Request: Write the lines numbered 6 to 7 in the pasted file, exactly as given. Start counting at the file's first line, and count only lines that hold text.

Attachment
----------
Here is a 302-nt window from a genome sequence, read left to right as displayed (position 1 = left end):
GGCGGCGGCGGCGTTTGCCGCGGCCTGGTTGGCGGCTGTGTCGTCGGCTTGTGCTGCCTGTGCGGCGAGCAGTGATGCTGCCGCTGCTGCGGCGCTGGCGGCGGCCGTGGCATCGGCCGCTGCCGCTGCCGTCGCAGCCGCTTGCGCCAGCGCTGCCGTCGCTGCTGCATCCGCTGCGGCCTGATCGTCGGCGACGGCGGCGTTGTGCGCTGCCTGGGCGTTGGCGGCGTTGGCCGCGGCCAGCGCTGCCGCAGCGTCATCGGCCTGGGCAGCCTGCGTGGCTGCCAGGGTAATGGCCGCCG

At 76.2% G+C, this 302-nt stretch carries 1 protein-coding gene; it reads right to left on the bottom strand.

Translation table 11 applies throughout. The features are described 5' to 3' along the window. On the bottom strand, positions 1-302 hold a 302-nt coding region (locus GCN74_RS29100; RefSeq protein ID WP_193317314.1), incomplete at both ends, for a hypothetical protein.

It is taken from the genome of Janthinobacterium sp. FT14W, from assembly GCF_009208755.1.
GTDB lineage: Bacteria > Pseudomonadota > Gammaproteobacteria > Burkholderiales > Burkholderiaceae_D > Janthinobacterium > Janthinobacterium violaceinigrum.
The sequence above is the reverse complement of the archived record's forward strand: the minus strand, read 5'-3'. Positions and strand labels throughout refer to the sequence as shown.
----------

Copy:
GTDB lineage: Bacteria > Pseudomonadota > Gammaproteobacteria > Burkholderiales > Burkholderiaceae_D > Janthinobacterium > Janthinobacterium violaceinigrum.
The sequence above is the reverse complement of the archived record's forward strand: the minus strand, read 5'-3'. Positions and strand labels throughout refer to the sequence as shown.